The king or his ombudsman resided in the old Royal Court at Sæheimr, today the Jarlsberg Estate (Jarlsberg Hovedgård), and on the farm Haugar, (from the Old Norse word haugr meaning hill or burial mound), which can be assumed to have been Tønsberg's birthplace. Haugar became the seat for Haugathing, the Thing for Vestfold and Norway's second most important place for the proclamation of kings. The site had probably been named after two Viking Era mounds, which tradition links to two sons of King Harald I, Olaf Haraldsson Geirstadalf, who was king in Vestfold, and his half-brother, Sigrød Haraldsson, king of Trondheim. Both are presumed to have fallen in battle at Haugar against their half-brother Eric Bloodaxe and to have been buried on the same spot.

Slottsfjellet (English: Castle Mountain), north of the city centre, made for a near impregnable natural fortress. During the civil war era of the 12th century, it was fortified by the Baglers. The Birkebeiners besieged it for 20 weeks in the winter of 1201 before the Baglers surrendered. In the 13th century, King Haakon Haakonson set up a castle in Tønsberg, Tønsberg Fortress. The town was destroyed by fire in 1536, but Tønsberg remained one of the most important harbour towns in Norway.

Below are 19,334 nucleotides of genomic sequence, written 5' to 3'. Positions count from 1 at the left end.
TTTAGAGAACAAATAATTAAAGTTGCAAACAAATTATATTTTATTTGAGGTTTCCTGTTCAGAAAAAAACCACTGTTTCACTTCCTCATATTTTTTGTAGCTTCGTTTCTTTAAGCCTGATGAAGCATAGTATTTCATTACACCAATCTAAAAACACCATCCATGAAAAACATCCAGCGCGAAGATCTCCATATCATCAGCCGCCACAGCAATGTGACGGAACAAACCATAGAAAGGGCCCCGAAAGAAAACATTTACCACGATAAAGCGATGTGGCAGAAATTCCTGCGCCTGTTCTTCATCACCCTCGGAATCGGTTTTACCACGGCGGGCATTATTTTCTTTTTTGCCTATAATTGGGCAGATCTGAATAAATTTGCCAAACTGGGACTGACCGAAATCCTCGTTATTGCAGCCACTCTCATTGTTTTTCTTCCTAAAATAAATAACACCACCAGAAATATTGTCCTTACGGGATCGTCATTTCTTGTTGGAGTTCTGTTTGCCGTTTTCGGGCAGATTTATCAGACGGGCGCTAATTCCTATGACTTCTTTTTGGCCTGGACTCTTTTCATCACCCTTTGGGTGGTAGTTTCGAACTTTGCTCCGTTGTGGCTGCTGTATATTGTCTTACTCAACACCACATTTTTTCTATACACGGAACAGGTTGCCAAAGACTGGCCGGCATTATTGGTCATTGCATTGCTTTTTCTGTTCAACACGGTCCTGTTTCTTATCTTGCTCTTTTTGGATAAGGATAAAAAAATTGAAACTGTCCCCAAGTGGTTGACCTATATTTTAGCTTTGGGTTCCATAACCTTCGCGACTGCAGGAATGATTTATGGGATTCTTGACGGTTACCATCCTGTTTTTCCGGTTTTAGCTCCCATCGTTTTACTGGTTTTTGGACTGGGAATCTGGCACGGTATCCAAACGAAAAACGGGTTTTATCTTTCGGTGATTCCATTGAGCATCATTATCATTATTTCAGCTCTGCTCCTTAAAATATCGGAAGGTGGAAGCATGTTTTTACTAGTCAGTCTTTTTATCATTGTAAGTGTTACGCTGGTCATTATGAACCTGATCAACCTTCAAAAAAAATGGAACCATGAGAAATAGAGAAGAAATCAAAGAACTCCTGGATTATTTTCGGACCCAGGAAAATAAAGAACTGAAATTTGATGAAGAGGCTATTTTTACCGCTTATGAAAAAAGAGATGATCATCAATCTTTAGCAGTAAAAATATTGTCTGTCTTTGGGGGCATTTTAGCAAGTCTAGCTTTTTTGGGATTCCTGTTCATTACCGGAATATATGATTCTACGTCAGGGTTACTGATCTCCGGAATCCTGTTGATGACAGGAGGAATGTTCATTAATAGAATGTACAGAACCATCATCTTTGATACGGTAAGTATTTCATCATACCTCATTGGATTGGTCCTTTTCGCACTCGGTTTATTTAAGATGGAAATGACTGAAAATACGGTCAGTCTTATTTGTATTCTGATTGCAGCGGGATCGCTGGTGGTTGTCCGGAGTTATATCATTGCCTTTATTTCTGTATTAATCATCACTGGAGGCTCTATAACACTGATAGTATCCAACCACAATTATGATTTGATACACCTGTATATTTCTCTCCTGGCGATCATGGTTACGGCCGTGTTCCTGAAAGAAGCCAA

During the German occupation of Norway in World War II, the Berg concentration camp was constructed near Tønsberg. In 1948, Tønsberg became the cathedral city of the Diocese of Tunsberg (Tunsberg bispedømme), created when the counties of Buskerud and Vestfold were separated from the Diocese of Oslo.

Tourist sites
Perhaps the most important landmark in the town is Slottsfjellet, the tower standing on the hill. It was erected in 1888 as a memorial to Tønsberg Fortress (Tunsberg festning), the old fortress, of which just fragmentary ruins remain today. Several streets in the town are named after old kings of Norway.

Other notable tourist sites include:

l   Haugar Art Museum (Haugar Vestfold Kunstmuseum) - located in the former Seamen's School in the middle of Tønsberg, the brick building was built 1918-21. The museum was established in 1993 as a foundation created by Vestfold county and municipality of Tønsberg. The museum is a division in Vestfold County Museum Authority. Haugar Vestfold Art Museum is located in the parkland between the site of the ancient assembly of Haugating and the two Viking era mounds.